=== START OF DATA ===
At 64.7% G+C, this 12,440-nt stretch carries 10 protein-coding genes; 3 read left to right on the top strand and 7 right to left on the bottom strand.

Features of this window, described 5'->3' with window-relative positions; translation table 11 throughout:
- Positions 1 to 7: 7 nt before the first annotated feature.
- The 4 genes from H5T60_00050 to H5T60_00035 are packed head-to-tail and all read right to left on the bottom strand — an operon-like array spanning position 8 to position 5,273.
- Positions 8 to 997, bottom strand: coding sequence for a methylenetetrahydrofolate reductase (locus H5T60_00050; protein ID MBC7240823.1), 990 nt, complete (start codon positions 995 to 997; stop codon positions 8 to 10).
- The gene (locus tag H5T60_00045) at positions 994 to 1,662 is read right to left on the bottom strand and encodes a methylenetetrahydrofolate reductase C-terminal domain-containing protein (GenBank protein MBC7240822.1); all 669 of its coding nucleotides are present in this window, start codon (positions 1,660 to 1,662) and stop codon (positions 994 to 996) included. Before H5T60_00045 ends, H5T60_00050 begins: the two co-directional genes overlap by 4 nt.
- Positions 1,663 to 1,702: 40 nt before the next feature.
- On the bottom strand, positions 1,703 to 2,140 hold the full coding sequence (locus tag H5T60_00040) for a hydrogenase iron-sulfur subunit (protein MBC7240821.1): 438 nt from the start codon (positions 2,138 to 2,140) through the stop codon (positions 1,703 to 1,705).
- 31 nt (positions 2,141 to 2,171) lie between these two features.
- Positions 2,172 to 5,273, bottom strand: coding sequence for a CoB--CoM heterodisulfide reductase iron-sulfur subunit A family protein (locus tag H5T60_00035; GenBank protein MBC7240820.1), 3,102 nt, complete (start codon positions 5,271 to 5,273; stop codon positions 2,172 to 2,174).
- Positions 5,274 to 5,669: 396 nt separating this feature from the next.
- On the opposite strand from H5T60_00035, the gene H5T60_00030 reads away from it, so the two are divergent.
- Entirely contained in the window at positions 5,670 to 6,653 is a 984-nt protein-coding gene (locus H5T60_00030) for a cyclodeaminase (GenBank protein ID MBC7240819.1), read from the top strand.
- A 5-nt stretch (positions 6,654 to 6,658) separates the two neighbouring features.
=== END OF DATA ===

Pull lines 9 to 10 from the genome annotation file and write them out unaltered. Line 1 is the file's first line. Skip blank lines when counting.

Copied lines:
- 31 nt (positions 2,141 to 2,171) lie between these two features.
- Positions 2,172 to 5,273, bottom strand: coding sequence for a CoB--CoM heterodisulfide reductase iron-sulfur subunit A family protein (locus tag H5T60_00035; GenBank protein MBC7240820.1), 3,102 nt, complete (start codon positions 5,271 to 5,273; stop codon positions 2,172 to 2,174).